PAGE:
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Economy may rebound to 8.2% in 2013

Updated: 2012-11-29 10:43
By Chen Jia ( China Daily)

China's economic growth rebound may climb to as high as 8.2 percent in 2013, supported by steady investment expansion amid rebalancing of the country's industrial structure, economists predicted on Wednesday.

They forecast that GDP growth is likely to speed up next year and this may provide more room to deepen reform.

Economy may rebound to 8.2% in 2013

Commerce Minister Chen Deming speaks at a forum sponsored by Caijing magazine in Beijing on Wednesday. [Photo/China Daily] 

They were speaking at a forum sponsored by Caijing magazine.

Chen Dongqi, deputy head of the Macroeconomic Research Institute at the National Development and Reform Commission, said: "The fourth quarter's growth may bounce back to 7.8 percent from the three-year bottom of 7.4 percent in the third quarter."

The expansion rate for the year is likely to slow to 7.7 percent in 2012, the lowest since 2005, from 9.3 percent in 2011, Chen said.

He said the rebound will be based on increasing domestic demand for cars, houses and healthcare, as well as investment expansion in road and railway construction.

Cao Yuanzheng, chief economist with the Bank of China, said that exports in 2013 will not be able to lead growth of the world's second-largest economy, so China may still face downside risks.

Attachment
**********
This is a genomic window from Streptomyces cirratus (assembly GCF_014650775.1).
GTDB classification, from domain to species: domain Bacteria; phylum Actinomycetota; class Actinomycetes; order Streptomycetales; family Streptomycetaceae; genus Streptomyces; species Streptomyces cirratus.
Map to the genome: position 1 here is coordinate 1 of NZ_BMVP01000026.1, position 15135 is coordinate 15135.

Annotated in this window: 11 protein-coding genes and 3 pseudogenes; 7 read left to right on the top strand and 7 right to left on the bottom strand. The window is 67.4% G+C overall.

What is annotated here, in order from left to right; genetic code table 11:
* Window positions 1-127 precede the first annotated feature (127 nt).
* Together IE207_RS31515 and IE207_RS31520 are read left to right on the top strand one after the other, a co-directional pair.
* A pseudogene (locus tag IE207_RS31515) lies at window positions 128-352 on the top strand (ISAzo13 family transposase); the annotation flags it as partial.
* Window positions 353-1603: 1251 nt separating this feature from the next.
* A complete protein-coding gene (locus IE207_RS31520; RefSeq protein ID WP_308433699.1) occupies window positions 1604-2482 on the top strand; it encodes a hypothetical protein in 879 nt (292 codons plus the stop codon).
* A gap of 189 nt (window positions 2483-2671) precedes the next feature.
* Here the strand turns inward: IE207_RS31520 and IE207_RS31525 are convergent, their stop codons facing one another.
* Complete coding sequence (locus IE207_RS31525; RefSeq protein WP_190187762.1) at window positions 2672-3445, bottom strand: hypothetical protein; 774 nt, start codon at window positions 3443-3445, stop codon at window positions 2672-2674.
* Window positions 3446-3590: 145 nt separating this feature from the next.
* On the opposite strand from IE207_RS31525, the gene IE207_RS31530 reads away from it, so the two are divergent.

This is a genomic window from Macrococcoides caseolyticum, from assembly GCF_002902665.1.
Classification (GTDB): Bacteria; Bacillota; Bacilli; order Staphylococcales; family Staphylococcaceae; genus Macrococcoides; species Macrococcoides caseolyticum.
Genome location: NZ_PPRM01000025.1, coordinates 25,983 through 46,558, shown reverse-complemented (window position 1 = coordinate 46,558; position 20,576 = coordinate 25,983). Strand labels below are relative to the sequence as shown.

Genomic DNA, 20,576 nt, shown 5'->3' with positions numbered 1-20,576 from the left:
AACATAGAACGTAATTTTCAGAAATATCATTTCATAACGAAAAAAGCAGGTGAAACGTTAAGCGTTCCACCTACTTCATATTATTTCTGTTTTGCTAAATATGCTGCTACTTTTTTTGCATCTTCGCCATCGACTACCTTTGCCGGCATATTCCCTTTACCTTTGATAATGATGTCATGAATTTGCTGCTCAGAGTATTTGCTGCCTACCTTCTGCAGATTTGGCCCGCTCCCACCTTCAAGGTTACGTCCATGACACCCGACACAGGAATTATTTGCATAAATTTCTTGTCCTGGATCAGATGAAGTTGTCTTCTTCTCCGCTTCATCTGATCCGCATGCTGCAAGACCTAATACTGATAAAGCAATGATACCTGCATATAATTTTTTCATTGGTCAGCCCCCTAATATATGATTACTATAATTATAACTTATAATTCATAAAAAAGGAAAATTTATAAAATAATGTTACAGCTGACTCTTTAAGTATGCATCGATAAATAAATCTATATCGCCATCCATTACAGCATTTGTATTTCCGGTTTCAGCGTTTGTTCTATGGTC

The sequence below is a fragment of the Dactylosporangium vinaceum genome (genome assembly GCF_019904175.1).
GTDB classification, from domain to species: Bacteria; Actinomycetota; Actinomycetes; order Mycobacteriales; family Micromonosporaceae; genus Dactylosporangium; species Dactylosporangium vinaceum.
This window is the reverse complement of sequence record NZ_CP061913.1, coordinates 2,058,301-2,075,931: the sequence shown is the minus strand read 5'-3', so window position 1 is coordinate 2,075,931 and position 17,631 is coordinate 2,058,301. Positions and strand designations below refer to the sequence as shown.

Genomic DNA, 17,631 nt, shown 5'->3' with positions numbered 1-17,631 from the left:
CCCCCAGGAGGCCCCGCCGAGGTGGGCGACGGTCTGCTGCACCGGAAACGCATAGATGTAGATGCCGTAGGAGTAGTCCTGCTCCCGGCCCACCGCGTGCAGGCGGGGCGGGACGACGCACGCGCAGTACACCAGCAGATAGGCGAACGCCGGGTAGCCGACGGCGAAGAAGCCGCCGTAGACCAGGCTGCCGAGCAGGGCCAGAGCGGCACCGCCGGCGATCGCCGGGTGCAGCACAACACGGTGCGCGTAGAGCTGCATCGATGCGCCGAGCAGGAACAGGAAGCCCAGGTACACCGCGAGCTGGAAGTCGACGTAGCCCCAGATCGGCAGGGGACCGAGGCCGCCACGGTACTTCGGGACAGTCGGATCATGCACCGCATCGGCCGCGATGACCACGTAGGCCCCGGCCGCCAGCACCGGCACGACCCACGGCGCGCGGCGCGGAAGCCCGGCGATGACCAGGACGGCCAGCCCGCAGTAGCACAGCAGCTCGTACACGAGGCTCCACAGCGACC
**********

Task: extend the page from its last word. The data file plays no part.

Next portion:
"One of the effective prescriptions is to stabilize investment, in line with the government's goal to accelerate the urbanization process," he said.

But there are signs of hope.

The Flash HSBC Purchasing Managers' Index in November showed its first reading above 50 - the demarcation line between contraction and expansion - in 13 months, indicating that the manufacturing sector may witness growth this month.

Net income of industrial companies grew by 20.5 percent in October, up from 7.8 percent in September and minus 6.2 percent in August, according to the National Bureau of Statistics.

Ha Jiming, vice-chairman and chief investment strategist of Goldman Sachs' investment management division for China, said the country will continue to go through a U-shaped rebound.

Helen Qiao, chief China economist for Morgan Stanley, said that unless employment figures drop sharply next year, macroeconomic policy will remain stable.

"There may be space for further easing of monetary policy in the second half of next year," she said.

The economists suggested that policymakers pay more attention to fiscal reform.

Yao Jingyuan, a researcher from the Counselors' Office of the State Council, said: "The government can consider raising the threshold of personal income tax as well as reducing the tax rate for small and medium-sized businesses, which is helpful in encouraging domestic consumption."